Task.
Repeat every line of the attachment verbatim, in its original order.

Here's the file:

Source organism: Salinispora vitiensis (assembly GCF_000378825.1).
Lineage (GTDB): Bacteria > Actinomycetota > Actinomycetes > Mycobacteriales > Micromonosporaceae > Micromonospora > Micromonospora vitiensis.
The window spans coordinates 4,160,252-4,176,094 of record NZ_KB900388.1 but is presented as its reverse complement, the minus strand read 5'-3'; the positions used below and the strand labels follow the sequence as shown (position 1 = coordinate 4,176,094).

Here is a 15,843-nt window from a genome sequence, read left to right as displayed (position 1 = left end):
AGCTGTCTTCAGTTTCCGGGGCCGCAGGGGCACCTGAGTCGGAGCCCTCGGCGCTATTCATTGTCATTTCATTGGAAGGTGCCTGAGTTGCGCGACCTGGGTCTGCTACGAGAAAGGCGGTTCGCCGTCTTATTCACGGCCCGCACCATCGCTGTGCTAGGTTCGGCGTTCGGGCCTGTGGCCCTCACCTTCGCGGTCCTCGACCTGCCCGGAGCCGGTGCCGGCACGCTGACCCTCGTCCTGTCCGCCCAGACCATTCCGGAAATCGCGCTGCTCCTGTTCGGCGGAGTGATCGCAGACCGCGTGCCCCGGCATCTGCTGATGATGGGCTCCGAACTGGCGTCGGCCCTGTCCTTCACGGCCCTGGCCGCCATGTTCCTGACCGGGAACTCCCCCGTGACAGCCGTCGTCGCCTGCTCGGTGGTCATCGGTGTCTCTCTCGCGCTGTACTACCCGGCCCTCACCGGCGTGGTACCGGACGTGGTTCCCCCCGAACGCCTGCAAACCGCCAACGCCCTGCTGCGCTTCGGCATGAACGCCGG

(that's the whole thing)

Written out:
Source organism: Salinispora vitiensis (assembly GCF_000378825.1).
Lineage (GTDB): Bacteria > Actinomycetota > Actinomycetes > Mycobacteriales > Micromonosporaceae > Micromonospora > Micromonospora vitiensis.
The window spans coordinates 4,160,252-4,176,094 of record NZ_KB900388.1 but is presented as its reverse complement, the minus strand read 5'-3'; the positions used below and the strand labels follow the sequence as shown (position 1 = coordinate 4,176,094).

Here is a 15,843-nt window from a genome sequence, read left to right as displayed (position 1 = left end):
AGCTGTCTTCAGTTTCCGGGGCCGCAGGGGCACCTGAGTCGGAGCCCTCGGCGCTATTCATTGTCATTTCATTGGAAGGTGCCTGAGTTGCGCGACCTGGGTCTGCTACGAGAAAGGCGGTTCGCCGTCTTATTCACGGCCCGCACCATCGCTGTGCTAGGTTCGGCGTTCGGGCCTGTGGCCCTCACCTTCGCGGTCCTCGACCTGCCCGGAGCCGGTGCCGGCACGCTGACCCTCGTCCTGTCCGCCCAGACCATTCCGGAAATCGCGCTGCTCCTGTTCGGCGGAGTGATCGCAGACCGCGTGCCCCGGCATCTGCTGATGATGGGCTCCGAACTGGCGTCGGCCCTGTCCTTCACGGCCCTGGCCGCCATGTTCCTGACCGGGAACTCCCCCGTGACAGCCGTCGTCGCCTGCTCGGTGGTCATCGGTGTCTCTCTCGCGCTGTACTACCCGGCCCTCACCGGCGTGGTACCGGACGTGGTTCCCCCCGAACGCCTGCAAACCGCCAACGCCCTGCTGCGCTTCGGCATGAACGCCGG